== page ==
Highlights: If possible, gain some internship experience in the field where you’re applying. Understand that there is a fine line between being persistent and being a nuisance. Make sure you emphasize your accomplishments and not your credentials. Always come prepared with questions to ask the interviewer and customize your resume.
Highlights: Draft some basic questions you know you’ll be asked and rehearse in front a mirror or a friend. Do not start to dream up scenarios about how the interview can go wrong. Think positively. Get enough sleep. Take deep breaths to release anxiety. Take a trip to the office building before the day of your interview. This will reassure you that you are able to get there, how long it will take and will give you a visual of what you’re walking into.
And that’s a wrap! Looking forward to continue writing in 2013!
|Print article||This entry was posted by pyramid-admin on December 31, 2012 at 9:25 am, and is filed under Chronicles For Candidates. Follow any responses to this post through RSS 2.0. You can leave a response or trackback from your own site.|
Are you considering a career change, but not sure if it’s the right move for you? Make no mistake, this can be a challenging time and you want to weigh all of your options carefully. Should I quit myjob to dedicate my time to a job search? Should I go back to school? Should I just remain where I am? These are all common questions that might be running through your head.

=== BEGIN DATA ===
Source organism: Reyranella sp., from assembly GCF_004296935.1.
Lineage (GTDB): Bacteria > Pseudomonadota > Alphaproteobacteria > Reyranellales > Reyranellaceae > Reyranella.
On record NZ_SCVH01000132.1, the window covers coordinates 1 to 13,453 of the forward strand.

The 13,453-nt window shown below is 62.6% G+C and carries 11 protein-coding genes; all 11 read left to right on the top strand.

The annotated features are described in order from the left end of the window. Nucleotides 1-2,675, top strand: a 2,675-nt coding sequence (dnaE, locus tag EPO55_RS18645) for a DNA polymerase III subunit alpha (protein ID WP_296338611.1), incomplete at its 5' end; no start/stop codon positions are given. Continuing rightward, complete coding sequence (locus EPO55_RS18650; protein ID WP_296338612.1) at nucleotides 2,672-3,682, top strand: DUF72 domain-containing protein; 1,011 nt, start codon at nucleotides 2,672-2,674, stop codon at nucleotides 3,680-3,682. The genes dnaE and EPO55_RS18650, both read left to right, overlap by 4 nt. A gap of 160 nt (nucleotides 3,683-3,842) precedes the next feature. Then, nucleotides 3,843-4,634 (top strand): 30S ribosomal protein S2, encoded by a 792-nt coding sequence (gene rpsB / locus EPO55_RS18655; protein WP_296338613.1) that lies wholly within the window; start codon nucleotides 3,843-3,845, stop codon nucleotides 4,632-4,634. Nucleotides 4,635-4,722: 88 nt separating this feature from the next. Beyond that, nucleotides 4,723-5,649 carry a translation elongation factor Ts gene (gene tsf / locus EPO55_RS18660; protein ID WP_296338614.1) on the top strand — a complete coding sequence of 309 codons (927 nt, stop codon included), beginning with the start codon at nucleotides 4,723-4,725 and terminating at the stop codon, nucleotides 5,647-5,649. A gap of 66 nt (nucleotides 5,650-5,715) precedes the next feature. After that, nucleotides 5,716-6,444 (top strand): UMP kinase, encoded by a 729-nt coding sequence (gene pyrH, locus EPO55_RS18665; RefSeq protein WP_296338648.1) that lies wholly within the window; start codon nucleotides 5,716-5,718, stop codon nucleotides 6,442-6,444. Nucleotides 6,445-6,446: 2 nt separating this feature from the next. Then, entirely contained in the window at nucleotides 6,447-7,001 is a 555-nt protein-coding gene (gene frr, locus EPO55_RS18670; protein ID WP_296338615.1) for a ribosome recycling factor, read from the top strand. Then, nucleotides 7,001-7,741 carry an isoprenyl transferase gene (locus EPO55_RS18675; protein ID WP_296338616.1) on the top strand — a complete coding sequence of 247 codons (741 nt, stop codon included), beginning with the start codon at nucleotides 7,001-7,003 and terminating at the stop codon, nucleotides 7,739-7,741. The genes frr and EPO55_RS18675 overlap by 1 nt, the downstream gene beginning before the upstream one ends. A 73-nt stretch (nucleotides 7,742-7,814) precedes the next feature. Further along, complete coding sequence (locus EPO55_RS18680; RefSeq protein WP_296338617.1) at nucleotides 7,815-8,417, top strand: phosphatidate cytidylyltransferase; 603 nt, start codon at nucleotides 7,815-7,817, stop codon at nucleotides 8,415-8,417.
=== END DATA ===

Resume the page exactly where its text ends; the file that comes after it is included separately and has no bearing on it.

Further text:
To bring some clarity and a starting point, here are 5 questions to ask yourself from Forbes when considering a career change:
- Am I happy?
- Do I feel challenged every day (and more often in a good way than the opposite)?
- What do I love about my job/life? What do I wish I could change?
- Do I see a path for growth in my current position? If so, what does it look like?
- What things are most important to me in a job (i.e. flexibility, autonomy, money, recognition, working with creative people)?
Don’t just answer these out loud. Write them down, read them, step away and reflect. You might be surprised at your answers.
If you aren’t sure about quitting your job or can’t afford to do so, set up Google Alerts and/or sign up for job notification emails from corporate job boards to keep current. Another great way to stay under the radar while working and deciding a career change is networking. Set up for after work events, establish rapport and keep in touch.
Remain level headed, don’t make any rush decisions and consider all of your options and you will make the right decision.
|Print article||This entry was posted by pyramid-admin on December 7, 2012 at 12:47 pm, and is filed under Chronicles For Candidates. Follow any responses to this post through RSS 2.0. You can leave a response or trackback from your own site.|